Comment: Hamas planned and predetermined the tragedy in Gaza

In the vastly overpopulated Gaza Strip, a high number of casualties is almost always guaranteed in any small or large military conflict involving civilians.

By YORAM SCHWEITZER
May 17, 2018 14:56
4 minute read.

Inside Gaza: A life under blockade, May 16, 2018 (Reuters)

Inside Gaza: A life under blockade, May 16, 2018 (Reuters)

 
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The latest human tragedy on the Gaza-Israel border – which threatens to spread to the West Bank – has not surprised anyone who is familiar with the occurrences in this area and its rulers.

The violence was planned in detail and choreographed by Hamas. Its leaders did not conceal their intentions to devise a scenario that would generate a high number of civilian casualties on the Palestinian side in order to rescue them from the political and economic dead-end of their movement, which took over the Gaza Strip by brutal force and extreme violence addressed toward their Palestinian rivals over a decade ago.

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Yahya Sinwar, the current leader of Hamas in the Gaza Strip, admitted that the movement’s leadership had failed to govern and enable Gazans to conduct a normal and proper life.

However, he refrained from sharing with the world the fact that he and his colleagues in the Hamas leadership, who enjoy a comfortable life, prefer to turn Gaza into a military fortress while criminally neglecting civil society. Hamas has avoided investing the great resources funneled there to reconstruct the ruins resulting from the military adventure against Israel in 2014.

In the vastly overpopulated Gaza Strip, a high number of casualties is almost always guaranteed in any military conflict that involves citizens. This happened again this time when more than 30,000 civilians were charging the Israeli border fences under the guidance of the Hamas leadership – which was hiding behind them.

There is no doubt that the number of dead and wounded along the Gaza border is a human tragedy. Israel should not ignore this. But it is also clear that these were victims who were deliberately sacrificed by their leaders who sought to lubricate their propaganda machine to discredit Israel.

This is a deliberate strategy conducted by “armies of terrorilla,” which are protected by civilians serving as human shields. It is a preplanned strategy employed by movements like Hamas and Hezbollah in order to stain and disgrace in the eyes of the world the images of democracies that fight them. The images of dead civilians help them disguise their true nature and portray them as defenders of the victims while they use them as pawns.



Israel has the right and, indeed, the moral obligation to prevent infiltration into its territory and protect its towns and population, especially those just a few hundred meters from the border. There is nothing more legitimate and legal that Israel can do than to protect the people living in its sovereign territory – territory recognized in UN resolutions – from attacks by inflamed mobs that would have rushed to Israeli towns as a murderous, uncontrolled herd causing many more casualties if not stopped by Israeli security forces.

The preaching and shock in the international media are accompanied by horrifying images framed under misleading headlines. Such images create a partial reality, ignoring the reality outside the focused frame as well as the wider context.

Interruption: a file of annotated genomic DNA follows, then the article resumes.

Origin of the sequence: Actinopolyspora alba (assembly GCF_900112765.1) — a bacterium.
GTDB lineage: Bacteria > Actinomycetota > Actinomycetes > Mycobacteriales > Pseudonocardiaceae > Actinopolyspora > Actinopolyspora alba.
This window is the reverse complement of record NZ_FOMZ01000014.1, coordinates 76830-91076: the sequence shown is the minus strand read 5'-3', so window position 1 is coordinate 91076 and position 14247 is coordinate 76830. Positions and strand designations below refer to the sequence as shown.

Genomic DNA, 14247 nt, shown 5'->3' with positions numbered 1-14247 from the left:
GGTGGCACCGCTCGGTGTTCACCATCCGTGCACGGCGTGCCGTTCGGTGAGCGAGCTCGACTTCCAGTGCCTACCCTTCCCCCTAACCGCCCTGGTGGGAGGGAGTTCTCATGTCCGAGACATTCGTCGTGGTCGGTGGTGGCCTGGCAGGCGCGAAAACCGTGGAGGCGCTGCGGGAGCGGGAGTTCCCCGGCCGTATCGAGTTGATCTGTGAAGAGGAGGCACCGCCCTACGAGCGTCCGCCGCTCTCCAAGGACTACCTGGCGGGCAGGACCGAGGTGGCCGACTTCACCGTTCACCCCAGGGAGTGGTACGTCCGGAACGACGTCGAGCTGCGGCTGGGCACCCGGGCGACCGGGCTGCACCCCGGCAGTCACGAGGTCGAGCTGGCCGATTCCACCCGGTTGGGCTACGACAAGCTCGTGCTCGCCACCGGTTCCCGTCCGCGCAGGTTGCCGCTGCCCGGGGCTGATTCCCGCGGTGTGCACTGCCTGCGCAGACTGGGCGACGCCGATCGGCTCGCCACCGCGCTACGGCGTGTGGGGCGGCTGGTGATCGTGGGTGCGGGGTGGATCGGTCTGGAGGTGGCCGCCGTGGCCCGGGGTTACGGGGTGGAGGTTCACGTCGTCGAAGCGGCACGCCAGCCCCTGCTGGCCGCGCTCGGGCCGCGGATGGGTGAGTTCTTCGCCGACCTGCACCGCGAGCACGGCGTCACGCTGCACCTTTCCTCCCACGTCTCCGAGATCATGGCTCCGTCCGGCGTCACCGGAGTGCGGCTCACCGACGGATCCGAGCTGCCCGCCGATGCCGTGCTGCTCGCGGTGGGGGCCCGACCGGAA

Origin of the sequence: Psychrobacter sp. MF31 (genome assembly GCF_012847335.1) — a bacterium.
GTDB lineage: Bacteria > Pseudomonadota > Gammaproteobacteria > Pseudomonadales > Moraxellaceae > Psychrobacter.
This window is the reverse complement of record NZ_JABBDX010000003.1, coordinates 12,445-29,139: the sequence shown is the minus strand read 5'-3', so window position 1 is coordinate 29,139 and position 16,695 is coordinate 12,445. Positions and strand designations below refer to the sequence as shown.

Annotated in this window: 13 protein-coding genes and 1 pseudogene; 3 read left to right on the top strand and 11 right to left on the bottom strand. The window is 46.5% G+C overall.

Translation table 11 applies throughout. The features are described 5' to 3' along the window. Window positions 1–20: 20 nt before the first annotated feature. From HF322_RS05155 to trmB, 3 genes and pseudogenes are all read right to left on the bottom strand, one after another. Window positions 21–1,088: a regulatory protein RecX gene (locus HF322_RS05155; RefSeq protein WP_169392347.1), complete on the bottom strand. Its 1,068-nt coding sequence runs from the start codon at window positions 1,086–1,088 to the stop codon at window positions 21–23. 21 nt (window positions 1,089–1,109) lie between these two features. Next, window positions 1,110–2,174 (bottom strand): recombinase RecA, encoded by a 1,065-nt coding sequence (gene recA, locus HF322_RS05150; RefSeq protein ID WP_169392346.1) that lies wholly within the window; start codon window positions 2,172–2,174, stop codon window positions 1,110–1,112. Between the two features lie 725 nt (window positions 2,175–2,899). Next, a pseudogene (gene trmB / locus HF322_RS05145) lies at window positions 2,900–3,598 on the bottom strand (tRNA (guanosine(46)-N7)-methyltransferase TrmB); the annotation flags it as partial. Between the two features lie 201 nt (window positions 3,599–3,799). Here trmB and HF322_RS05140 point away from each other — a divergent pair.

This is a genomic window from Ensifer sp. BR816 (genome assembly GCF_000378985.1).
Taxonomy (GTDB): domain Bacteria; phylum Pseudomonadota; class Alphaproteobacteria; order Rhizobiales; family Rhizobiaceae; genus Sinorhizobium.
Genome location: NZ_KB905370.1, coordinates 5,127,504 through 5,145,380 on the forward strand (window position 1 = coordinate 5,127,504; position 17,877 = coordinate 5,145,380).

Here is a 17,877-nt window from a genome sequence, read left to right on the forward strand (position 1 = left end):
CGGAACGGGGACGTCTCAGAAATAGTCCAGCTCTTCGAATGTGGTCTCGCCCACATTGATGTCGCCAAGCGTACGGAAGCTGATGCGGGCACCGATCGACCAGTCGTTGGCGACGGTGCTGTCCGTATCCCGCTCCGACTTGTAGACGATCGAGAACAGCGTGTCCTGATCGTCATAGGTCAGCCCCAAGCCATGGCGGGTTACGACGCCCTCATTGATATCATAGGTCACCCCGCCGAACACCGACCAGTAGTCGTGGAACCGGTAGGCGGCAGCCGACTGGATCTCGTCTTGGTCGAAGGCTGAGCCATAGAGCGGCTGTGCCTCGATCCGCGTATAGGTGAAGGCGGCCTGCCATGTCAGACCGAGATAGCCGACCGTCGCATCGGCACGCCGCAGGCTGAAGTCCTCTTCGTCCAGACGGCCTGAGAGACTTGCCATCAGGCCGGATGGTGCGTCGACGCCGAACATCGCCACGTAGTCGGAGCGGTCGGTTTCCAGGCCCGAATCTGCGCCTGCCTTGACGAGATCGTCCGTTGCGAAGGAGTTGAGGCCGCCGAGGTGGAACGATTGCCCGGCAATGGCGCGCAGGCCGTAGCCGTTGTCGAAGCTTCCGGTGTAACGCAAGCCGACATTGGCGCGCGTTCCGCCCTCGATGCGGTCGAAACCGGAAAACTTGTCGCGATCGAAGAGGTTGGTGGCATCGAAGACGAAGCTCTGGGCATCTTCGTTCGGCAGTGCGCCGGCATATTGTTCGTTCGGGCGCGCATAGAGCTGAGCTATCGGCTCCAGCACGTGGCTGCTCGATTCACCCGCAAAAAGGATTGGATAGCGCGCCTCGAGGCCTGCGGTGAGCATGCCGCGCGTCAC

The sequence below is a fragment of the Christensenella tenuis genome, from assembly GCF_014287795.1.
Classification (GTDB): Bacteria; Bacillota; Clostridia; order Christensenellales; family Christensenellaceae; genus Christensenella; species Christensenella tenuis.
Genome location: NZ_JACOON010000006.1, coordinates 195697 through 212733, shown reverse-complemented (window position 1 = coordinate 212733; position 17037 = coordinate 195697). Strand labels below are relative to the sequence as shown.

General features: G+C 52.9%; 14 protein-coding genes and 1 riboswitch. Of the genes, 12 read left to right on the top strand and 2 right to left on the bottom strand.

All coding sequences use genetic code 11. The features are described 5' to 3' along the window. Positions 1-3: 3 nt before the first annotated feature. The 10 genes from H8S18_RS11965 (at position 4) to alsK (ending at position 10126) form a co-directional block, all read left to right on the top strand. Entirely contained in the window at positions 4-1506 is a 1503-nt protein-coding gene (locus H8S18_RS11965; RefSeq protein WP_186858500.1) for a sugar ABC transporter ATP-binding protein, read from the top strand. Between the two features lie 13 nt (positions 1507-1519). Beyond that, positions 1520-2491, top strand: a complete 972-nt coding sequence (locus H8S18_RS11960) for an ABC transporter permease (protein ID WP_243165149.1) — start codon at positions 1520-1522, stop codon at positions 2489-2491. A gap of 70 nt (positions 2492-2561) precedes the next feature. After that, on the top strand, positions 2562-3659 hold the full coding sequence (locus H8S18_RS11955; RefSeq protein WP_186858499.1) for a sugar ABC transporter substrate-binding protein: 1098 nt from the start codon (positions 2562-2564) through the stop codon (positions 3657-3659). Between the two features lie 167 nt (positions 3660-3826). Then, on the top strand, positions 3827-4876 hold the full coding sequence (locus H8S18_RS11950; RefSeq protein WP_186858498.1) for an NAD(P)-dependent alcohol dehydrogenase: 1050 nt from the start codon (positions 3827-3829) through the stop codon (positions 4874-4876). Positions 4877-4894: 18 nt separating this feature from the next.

They do not express the danger inherent in mass demonstrations by civilians, including men, women and young boys and girls, and lead to misunderstandings about the actual danger to human life inherent in “cold” weapons. Behind them are well armed squads with a clear intention to exploit the chaos to shoot, plant bombs or kidnap Israeli soldiers and civilians.

The creation or even reflection of a narrowly presented and framed reality undermines the image of Israel – as precisely planned by Hamas. This is a repetition of the objectives of the Mavi Marmara flotilla in many ways. It is quite clear that there will soon be a demand for the establishment of an international commission of inquiry into so-called Israeli war crimes.

Yet those in European institutions who criticize Israel almost automatically should examine how their donations to rehabilitate the Gaza Strip have been used to finance and promote the current horror theater on Israel’s southern border instead of being set aside for civilian purposes.

For its part, Israel is required by its high standards to self-examine whether and how it could have acted differently. Could the use of non-lethal means have stopped this preplanned attack? On the face of it, it appears that Israel has no adequate means of stopping a large, incited mob storming its fences and that the use of live ammunition in certain situations is inevitable. However, after succeeding in a relatively short period of time to deal effectively with the Hamas terror-tunnel challenge – which seemed insoluble – it can invest in an effort to develop new operational technologies to confront what we have witnessed in Gaza.

Most probably, Israel will have to deal in the near future with the results of the Hamas move, which might be intended as a launching pad for another military confrontation in the South. In the West Bank, too, one way or another it will have to meet the challenge that comes with the expected departure of Palestinian Authority President Mahmoud Abbas.

The danger to the stability of the PA lies in the transitional period. There are Palestinian players in the West Bank – first and foremost Hamas - who are waiting for this opportunity to create chaos and then take over the entire Palestinian people.

Yoram Schweitzer is an expert on international terrorism and head of the INSS Program on Terrorism and Low Intensity Conflict.

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